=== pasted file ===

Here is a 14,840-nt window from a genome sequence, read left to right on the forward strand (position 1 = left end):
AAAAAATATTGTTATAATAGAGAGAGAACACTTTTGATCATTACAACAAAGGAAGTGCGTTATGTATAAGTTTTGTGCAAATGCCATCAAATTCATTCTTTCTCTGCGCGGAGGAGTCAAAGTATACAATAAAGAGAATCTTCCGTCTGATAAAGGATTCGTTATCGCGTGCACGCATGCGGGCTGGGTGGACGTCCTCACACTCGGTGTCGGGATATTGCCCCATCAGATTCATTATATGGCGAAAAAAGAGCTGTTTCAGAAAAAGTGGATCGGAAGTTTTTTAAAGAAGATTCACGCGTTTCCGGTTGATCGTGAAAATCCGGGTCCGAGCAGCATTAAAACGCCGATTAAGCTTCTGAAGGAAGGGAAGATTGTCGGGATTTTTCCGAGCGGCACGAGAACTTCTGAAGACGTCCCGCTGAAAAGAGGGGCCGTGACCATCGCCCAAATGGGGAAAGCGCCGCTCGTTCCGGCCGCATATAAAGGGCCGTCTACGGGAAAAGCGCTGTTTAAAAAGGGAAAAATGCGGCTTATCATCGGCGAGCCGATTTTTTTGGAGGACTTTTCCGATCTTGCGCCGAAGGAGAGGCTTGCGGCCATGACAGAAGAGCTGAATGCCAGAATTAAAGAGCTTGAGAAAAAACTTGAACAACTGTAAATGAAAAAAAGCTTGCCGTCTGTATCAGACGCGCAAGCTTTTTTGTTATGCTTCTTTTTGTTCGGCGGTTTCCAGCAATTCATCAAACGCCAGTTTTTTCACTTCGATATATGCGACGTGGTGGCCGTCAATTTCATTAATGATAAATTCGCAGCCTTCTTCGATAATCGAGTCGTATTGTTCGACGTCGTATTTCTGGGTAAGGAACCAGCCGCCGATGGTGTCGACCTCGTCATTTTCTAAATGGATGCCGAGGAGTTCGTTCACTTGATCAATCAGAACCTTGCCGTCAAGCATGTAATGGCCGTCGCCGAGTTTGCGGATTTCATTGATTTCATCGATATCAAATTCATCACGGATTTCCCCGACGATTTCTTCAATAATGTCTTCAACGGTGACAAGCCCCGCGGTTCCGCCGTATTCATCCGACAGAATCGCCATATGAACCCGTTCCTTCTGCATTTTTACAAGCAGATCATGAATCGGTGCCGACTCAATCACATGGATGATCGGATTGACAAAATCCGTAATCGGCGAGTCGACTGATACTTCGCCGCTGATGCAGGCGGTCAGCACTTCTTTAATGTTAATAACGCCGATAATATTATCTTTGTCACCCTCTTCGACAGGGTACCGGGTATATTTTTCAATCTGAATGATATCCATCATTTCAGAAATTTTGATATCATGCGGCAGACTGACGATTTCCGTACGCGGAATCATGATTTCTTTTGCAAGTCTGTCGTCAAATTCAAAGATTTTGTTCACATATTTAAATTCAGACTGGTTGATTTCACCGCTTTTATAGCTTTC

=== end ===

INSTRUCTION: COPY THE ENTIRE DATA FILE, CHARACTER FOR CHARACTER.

Here is a 14,840-nt window from a genome sequence, read left to right on the forward strand (position 1 = left end):
AAAAAATATTGTTATAATAGAGAGAGAACACTTTTGATCATTACAACAAAGGAAGTGCGTTATGTATAAGTTTTGTGCAAATGCCATCAAATTCATTCTTTCTCTGCGCGGAGGAGTCAAAGTATACAATAAAGAGAATCTTCCGTCTGATAAAGGATTCGTTATCGCGTGCACGCATGCGGGCTGGGTGGACGTCCTCACACTCGGTGTCGGGATATTGCCCCATCAGATTCATTATATGGCGAAAAAAGAGCTGTTTCAGAAAAAGTGGATCGGAAGTTTTTTAAAGAAGATTCACGCGTTTCCGGTTGATCGTGAAAATCCGGGTCCGAGCAGCATTAAAACGCCGATTAAGCTTCTGAAGGAAGGGAAGATTGTCGGGATTTTTCCGAGCGGCACGAGAACTTCTGAAGACGTCCCGCTGAAAAGAGGGGCCGTGACCATCGCCCAAATGGGGAAAGCGCCGCTCGTTCCGGCCGCATATAAAGGGCCGTCTACGGGAAAAGCGCTGTTTAAAAAGGGAAAAATGCGGCTTATCATCGGCGAGCCGATTTTTTTGGAGGACTTTTCCGATCTTGCGCCGAAGGAGAGGCTTGCGGCCATGACAGAAGAGCTGAATGCCAGAATTAAAGAGCTTGAGAAAAAACTTGAACAACTGTAAATGAAAAAAAGCTTGCCGTCTGTATCAGACGCGCAAGCTTTTTTGTTATGCTTCTTTTTGTTCGGCGGTTTCCAGCAATTCATCAAACGCCAGTTTTTTCACTTCGATATATGCGACGTGGTGGCCGTCAATTTCATTAATGATAAATTCGCAGCCTTCTTCGATAATCGAGTCGTATTGTTCGACGTCGTATTTCTGGGTAAGGAACCAGCCGCCGATGGTGTCGACCTCGTCATTTTCTAAATGGATGCCGAGGAGTTCGTTCACTTGATCAATCAGAACCTTGCCGTCAAGCATGTAATGGCCGTCGCCGAGTTTGCGGATTTCATTGATTTCATCGATATCAAATTCATCACGGATTTCCCCGACGATTTCTTCAATAATGTCTTCAACGGTGACAAGCCCCGCGGTTCCGCCGTATTCATCCGACAGAATCGCCATATGAACCCGTTCCTTCTGCATTTTTACAAGCAGATCATGAATCGGTGCCGACTCAATCACATGGATGATCGGATTGACAAAATCCGTAATCGGCGAGTCGACTGATACTTCGCCGCTGATGCAGGCGGTCAGCACTTCTTTAATGTTAATAACGCCGATAATATTATCTTTGTCACCCTCTTCGACAGGGTACCGGGTATATTTTTCAATCTGAATGATATCCATCATTTCAGAAATTTTGATATCATGCGGCAGACTGACGATTTCCGTACGCGGAATCATGATTTCTTTTGCAAGTCTGTCGTCAAATTCAAAGATTTTGTTCACATATTTAAATTCAGACTGGTTGATTTCACCGCTTTTATAGCTTTC